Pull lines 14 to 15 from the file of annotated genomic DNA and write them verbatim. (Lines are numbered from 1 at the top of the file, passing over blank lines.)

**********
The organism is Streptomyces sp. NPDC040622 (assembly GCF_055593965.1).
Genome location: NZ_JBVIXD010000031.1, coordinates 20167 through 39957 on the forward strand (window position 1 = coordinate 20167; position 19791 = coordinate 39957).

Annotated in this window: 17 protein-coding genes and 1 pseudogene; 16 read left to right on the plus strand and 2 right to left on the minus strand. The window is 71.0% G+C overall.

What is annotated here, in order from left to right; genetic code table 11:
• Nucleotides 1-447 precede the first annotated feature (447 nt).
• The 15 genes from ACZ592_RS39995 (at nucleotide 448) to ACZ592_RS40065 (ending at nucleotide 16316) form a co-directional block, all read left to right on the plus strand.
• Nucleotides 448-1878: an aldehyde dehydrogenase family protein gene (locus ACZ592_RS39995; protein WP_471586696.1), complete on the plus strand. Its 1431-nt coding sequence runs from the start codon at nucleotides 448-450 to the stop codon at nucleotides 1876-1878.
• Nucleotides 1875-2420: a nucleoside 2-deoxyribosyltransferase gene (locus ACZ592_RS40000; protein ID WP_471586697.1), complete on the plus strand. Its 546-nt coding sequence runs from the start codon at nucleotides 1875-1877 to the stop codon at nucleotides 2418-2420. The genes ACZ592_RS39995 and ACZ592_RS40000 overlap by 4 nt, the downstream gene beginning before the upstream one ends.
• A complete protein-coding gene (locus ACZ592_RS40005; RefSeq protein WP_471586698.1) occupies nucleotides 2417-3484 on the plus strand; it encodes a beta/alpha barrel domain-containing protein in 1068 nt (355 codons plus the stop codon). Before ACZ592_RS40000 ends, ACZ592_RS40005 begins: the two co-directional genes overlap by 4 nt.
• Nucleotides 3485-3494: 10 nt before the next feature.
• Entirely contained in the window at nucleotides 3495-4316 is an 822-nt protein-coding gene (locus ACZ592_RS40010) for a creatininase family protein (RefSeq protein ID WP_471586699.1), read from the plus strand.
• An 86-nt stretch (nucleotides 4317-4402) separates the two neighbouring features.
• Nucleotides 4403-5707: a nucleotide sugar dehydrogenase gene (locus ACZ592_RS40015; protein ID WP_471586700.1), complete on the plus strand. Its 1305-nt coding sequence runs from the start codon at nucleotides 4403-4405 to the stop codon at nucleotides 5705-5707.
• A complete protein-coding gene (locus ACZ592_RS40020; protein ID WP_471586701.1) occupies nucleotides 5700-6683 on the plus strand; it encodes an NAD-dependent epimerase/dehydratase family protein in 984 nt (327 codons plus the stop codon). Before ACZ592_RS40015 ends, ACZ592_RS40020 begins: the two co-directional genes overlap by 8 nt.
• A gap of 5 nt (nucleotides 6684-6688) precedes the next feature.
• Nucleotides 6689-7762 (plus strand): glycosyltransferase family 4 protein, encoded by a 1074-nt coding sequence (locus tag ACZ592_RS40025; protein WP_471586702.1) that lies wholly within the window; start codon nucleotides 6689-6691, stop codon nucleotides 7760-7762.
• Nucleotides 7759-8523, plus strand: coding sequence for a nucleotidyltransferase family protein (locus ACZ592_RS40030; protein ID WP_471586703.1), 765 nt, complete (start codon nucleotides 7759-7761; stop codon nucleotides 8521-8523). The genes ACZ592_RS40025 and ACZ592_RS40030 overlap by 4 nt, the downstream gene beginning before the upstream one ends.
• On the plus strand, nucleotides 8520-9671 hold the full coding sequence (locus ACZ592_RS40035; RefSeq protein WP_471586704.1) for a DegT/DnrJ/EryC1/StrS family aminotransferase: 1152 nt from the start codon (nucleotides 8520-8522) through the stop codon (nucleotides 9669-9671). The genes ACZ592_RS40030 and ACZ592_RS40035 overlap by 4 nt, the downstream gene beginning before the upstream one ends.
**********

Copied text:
• A complete protein-coding gene (locus ACZ592_RS40020; protein ID WP_471586701.1) occupies nucleotides 5700-6683 on the plus strand; it encodes an NAD-dependent epimerase/dehydratase family protein in 984 nt (327 codons plus the stop codon). Before ACZ592_RS40015 ends, ACZ592_RS40020 begins: the two co-directional genes overlap by 8 nt.
• A gap of 5 nt (nucleotides 6684-6688) precedes the next feature.